To celebrate Countdown’s successful phase-out of single-use plastic bags the supermarket has announced the launch of its new Growing for Goods grants programme. The new campaign offers primary schools throughout New Zealand the opportunity to undertake environmental initiatives and projects led by Kiwi kids. Growing for Goods gives up to 20 grants of up to $1000 for young kiwi gardeners, conservationists and environmentalists.
Countdown’s general manager of corporate affairs and sustainability Kiri Hannifin said that they had been inundated with letters and email from passionate kiwi kids.
“If the letters and emails we receive are anything to go by, Kiwi kids are incredibly passionate about the environment and have heaps of great ideas about what we need to do to protect it. We want to help invest in our kids to lead the charge for a greener future.”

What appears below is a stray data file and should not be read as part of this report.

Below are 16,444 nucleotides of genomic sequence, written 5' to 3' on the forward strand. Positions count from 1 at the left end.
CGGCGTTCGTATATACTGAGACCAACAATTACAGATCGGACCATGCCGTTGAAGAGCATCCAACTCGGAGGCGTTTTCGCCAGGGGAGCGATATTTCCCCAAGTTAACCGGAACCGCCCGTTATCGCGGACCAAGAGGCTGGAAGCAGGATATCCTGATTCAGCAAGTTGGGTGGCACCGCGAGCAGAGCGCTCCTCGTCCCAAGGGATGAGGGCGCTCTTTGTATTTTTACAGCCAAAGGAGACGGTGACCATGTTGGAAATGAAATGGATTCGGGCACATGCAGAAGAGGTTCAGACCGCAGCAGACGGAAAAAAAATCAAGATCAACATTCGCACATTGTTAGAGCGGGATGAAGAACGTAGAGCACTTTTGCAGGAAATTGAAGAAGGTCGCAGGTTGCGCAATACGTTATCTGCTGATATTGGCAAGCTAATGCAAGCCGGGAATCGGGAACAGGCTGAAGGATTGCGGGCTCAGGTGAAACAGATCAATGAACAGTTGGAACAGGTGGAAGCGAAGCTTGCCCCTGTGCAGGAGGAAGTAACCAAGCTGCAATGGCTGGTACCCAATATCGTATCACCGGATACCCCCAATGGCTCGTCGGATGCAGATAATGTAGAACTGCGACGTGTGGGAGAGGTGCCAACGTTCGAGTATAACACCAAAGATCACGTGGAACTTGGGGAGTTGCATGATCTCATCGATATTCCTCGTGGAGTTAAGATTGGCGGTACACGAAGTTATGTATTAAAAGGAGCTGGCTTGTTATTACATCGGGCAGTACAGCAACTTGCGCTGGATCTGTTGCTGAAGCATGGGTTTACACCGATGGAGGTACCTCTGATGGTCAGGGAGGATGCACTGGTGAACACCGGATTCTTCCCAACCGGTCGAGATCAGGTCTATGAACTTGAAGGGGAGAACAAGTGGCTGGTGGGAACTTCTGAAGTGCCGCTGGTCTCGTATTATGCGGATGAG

“We’re really pleased to be able to offer primary schools across New Zealand an opportunity to support kids to undertake their own environmental projects, helping foster the passion and skills we need for the next generation to take our country into the future.”
“We’ve heard some amazing ideas from children who have written to us over the year, which we’d love to be able to support such as school beehives, planting native plants and trees, and laying vegetable gardens or starting orchards. We’d also love to hear from kids with ideas about how we can reduce things like food waste – an issue really close to our hearts here at Countdown.”
The announcement comes just two weeks after Countdown handed out its last single-use plastic carrier bag, two and half months ahead of schedule. The phase-out has prevented more than 50 million bags from entering the New Zealand waste-stream since May.
Applications for the grants are open from today and will continue until the end of November. Criteria and applications forms can be found at www.countdown.co.nz/growingforgood